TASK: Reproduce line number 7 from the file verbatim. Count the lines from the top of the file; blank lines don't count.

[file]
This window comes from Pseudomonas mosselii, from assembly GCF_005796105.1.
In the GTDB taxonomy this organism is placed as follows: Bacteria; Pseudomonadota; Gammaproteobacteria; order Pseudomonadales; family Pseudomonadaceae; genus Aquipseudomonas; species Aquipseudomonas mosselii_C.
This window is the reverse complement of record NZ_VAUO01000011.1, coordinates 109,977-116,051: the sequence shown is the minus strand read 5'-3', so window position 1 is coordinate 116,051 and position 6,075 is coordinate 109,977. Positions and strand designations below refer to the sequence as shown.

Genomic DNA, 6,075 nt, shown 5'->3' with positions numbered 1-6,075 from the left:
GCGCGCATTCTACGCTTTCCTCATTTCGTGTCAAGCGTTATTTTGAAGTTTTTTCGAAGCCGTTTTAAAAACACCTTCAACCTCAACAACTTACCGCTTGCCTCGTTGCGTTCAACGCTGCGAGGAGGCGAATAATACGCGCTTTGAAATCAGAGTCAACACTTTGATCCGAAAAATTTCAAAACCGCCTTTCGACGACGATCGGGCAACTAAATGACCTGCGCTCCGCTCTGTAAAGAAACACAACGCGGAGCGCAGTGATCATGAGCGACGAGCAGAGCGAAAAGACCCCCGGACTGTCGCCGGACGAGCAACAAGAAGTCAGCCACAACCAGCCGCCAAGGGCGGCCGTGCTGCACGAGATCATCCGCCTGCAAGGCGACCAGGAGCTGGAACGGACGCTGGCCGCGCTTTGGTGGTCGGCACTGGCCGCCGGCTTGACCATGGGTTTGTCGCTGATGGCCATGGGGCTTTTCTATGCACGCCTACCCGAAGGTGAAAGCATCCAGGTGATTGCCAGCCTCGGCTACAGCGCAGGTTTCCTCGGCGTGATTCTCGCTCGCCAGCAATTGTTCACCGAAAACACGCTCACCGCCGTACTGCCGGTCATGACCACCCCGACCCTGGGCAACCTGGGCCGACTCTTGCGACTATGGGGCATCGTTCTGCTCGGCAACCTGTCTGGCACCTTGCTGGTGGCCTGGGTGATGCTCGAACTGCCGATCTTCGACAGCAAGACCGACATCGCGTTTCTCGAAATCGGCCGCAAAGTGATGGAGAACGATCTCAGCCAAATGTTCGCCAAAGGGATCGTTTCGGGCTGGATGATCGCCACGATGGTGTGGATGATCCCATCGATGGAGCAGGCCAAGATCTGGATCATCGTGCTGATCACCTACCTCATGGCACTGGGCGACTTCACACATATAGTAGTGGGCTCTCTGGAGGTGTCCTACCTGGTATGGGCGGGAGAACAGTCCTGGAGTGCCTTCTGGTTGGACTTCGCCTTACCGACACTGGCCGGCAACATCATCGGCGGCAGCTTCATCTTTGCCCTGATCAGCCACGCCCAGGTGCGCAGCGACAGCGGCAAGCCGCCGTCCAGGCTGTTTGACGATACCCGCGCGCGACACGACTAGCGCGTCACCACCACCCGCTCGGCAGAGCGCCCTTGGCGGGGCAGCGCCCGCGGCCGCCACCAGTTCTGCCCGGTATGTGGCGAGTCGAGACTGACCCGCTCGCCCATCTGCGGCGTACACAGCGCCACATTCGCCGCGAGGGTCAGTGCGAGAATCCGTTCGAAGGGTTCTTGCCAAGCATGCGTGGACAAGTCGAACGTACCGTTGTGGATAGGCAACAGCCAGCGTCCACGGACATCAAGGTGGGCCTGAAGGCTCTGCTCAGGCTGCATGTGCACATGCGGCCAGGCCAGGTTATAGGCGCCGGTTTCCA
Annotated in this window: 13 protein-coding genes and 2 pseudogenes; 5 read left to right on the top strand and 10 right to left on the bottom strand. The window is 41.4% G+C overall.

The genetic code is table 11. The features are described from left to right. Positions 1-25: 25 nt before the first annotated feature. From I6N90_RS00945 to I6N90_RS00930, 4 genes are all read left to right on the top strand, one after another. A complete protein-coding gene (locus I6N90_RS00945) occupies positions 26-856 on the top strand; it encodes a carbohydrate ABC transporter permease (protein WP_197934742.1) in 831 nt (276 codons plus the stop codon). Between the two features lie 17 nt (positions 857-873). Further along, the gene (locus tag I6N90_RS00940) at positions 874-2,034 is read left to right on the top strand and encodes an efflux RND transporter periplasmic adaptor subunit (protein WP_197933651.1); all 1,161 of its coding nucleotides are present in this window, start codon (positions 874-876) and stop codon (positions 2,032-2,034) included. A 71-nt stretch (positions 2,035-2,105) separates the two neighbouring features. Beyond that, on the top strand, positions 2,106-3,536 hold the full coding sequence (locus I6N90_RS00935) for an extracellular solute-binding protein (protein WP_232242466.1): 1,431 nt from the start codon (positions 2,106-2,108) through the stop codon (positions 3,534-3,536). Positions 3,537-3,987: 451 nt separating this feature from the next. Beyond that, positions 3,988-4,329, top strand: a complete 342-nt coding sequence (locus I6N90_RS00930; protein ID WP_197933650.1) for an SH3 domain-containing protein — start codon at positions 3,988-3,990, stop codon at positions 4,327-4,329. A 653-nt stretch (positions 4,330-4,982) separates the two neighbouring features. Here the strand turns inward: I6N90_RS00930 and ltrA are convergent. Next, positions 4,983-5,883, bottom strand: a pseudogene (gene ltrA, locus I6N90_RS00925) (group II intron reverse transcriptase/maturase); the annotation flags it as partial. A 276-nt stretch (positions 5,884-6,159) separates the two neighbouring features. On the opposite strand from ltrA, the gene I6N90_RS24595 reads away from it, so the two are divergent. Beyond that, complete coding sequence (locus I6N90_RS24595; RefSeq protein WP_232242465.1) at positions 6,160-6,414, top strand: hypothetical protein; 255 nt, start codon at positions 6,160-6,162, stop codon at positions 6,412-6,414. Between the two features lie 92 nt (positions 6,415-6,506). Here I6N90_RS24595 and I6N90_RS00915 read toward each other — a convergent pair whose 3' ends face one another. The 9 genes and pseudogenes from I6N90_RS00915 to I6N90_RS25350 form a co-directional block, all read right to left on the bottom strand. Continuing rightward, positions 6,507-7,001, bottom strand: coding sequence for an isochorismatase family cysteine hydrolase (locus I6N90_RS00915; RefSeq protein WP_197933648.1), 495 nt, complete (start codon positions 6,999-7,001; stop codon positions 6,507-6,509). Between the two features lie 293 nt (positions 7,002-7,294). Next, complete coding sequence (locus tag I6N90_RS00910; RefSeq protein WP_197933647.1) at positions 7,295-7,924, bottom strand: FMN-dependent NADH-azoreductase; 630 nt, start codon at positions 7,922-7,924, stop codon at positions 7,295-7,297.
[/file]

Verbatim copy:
The genetic code is table 11. The features are described from left to right. Positions 1-25: 25 nt before the first annotated feature. From I6N90_RS00945 to I6N90_RS00930, 4 genes are all read left to right on the top strand, one after another. A complete protein-coding gene (locus I6N90_RS00945) occupies positions 26-856 on the top strand; it encodes a carbohydrate ABC transporter permease (protein WP_197934742.1) in 831 nt (276 codons plus the stop codon). Between the two features lie 17 nt (positions 857-873). Further along, the gene (locus tag I6N90_RS00940) at positions 874-2,034 is read left to right on the top strand and encodes an efflux RND transporter periplasmic adaptor subunit (protein WP_197933651.1); all 1,161 of its coding nucleotides are present in this window, start codon (positions 874-876) and stop codon (positions 2,032-2,034) included. A 71-nt stretch (positions 2,035-2,105) separates the two neighbouring features. Beyond that, on the top strand, positions 2,106-3,536 hold the full coding sequence (locus I6N90_RS00935) for an extracellular solute-binding protein (protein WP_232242466.1): 1,431 nt from the start codon (positions 2,106-2,108) through the stop codon (positions 3,534-3,536). Positions 3,537-3,987: 451 nt separating this feature from the next. Beyond that, positions 3,988-4,329, top strand: a complete 342-nt coding sequence (locus I6N90_RS00930; protein ID WP_197933650.1) for an SH3 domain-containing protein — start codon at positions 3,988-3,990, stop codon at positions 4,327-4,329. A 653-nt stretch (positions 4,330-4,982) separates the two neighbouring features. Here the strand turns inward: I6N90_RS00930 and ltrA are convergent. Next, positions 4,983-5,883, bottom strand: a pseudogene (gene ltrA, locus I6N90_RS00925) (group II intron reverse transcriptase/maturase); the annotation flags it as partial. A 276-nt stretch (positions 5,884-6,159) separates the two neighbouring features. On the opposite strand from ltrA, the gene I6N90_RS24595 reads away from it, so the two are divergent. Beyond that, complete coding sequence (locus I6N90_RS24595; RefSeq protein WP_232242465.1) at positions 6,160-6,414, top strand: hypothetical protein; 255 nt, start codon at positions 6,160-6,162, stop codon at positions 6,412-6,414. Between the two features lie 92 nt (positions 6,415-6,506). Here I6N90_RS24595 and I6N90_RS00915 read toward each other — a convergent pair whose 3' ends face one another. The 9 genes and pseudogenes from I6N90_RS00915 to I6N90_RS25350 form a co-directional block, all read right to left on the bottom strand. Continuing rightward, positions 6,507-7,001, bottom strand: coding sequence for an isochorismatase family cysteine hydrolase (locus I6N90_RS00915; RefSeq protein WP_197933648.1), 495 nt, complete (start codon positions 6,999-7,001; stop codon positions 6,507-6,509). Between the two features lie 293 nt (positions 7,002-7,294). Next, complete coding sequence (locus tag I6N90_RS00910; RefSeq protein WP_197933647.1) at positions 7,295-7,924, bottom strand: FMN-dependent NADH-azoreductase; 630 nt, start codon at positions 7,922-7,924, stop codon at positions 7,295-7,297.